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- Thread starter san203
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Position in a plane: (x,y)

Position vector in a plane: vector from (0,0) to (x,y)

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But isn't position in plane also calculated relative to origin?Position in a plane: (x,y)

Position vector in a plane: vector from (0,0) to (x,y)

Sorry. I didnt understand that at all.

Edit#2 : Thanks. Your answers were right i guess.

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throughthe sphere? The answer, of course, is that the onlytruevectors aretangentvectors that lie in the tangent plane to the surface at each point.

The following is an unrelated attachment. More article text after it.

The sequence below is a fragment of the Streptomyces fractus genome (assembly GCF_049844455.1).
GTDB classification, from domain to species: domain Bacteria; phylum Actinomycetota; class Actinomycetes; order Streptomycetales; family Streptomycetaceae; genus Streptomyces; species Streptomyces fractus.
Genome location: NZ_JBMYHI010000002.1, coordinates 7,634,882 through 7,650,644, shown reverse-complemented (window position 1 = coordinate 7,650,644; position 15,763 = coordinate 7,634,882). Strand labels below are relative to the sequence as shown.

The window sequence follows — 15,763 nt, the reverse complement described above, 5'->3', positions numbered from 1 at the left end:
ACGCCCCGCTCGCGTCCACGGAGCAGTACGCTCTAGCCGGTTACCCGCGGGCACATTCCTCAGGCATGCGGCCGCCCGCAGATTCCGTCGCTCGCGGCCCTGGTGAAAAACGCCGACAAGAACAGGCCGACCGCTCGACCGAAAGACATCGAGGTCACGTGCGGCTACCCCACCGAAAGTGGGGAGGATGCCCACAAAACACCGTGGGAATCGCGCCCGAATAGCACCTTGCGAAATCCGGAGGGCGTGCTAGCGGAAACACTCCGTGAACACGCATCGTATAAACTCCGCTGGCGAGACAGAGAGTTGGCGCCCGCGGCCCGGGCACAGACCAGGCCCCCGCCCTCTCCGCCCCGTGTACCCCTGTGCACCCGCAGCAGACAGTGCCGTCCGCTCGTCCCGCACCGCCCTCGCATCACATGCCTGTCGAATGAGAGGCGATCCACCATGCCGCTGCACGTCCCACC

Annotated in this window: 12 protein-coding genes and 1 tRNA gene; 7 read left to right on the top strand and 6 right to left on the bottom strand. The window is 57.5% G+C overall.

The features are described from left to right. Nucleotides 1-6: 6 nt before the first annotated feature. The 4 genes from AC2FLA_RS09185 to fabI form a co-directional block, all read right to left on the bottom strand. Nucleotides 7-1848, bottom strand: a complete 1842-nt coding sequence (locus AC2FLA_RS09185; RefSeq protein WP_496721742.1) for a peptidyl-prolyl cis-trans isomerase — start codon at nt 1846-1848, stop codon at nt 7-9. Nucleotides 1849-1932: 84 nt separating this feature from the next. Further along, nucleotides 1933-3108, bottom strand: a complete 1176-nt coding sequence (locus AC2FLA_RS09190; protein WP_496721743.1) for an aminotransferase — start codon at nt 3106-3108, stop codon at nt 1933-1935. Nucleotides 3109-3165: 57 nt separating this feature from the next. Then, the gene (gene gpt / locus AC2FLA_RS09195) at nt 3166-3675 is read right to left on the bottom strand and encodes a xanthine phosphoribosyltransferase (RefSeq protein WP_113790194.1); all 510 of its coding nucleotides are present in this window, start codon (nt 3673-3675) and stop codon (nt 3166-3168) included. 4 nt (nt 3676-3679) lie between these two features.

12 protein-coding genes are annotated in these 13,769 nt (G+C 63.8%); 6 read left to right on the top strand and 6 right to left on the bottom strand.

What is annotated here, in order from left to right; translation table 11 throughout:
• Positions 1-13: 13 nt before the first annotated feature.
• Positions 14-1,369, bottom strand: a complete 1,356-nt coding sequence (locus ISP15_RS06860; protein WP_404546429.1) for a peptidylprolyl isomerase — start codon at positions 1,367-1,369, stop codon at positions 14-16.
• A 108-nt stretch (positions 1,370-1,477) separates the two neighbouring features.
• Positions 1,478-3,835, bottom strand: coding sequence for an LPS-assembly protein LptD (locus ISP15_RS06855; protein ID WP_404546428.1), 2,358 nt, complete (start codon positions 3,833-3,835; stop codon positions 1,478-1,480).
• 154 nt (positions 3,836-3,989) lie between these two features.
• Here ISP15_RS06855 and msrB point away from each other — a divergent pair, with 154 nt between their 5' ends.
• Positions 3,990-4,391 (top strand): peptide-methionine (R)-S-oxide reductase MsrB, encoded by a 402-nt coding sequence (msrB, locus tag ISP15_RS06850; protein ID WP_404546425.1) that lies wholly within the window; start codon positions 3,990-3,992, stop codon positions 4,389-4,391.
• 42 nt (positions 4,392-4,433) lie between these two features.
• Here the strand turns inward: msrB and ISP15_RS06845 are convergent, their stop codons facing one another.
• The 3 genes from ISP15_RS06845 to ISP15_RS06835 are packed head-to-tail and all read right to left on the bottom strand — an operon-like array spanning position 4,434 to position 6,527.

This really went over my head, but when i do learn things like this i'll try to keep what you said in mind.

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A position vector is a vector in Euclidean space that points from the origin to your location

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If you are studying Euclidean Geometry, based on the Elements, there are no numbers (at least for many books there is no need of numbers). So a position might be described as the intersection of two lines, or the center of a circle. In this case, there is no position vector, only a position. You are working in a Euclidean space that does not have the usual Vector Space information available.

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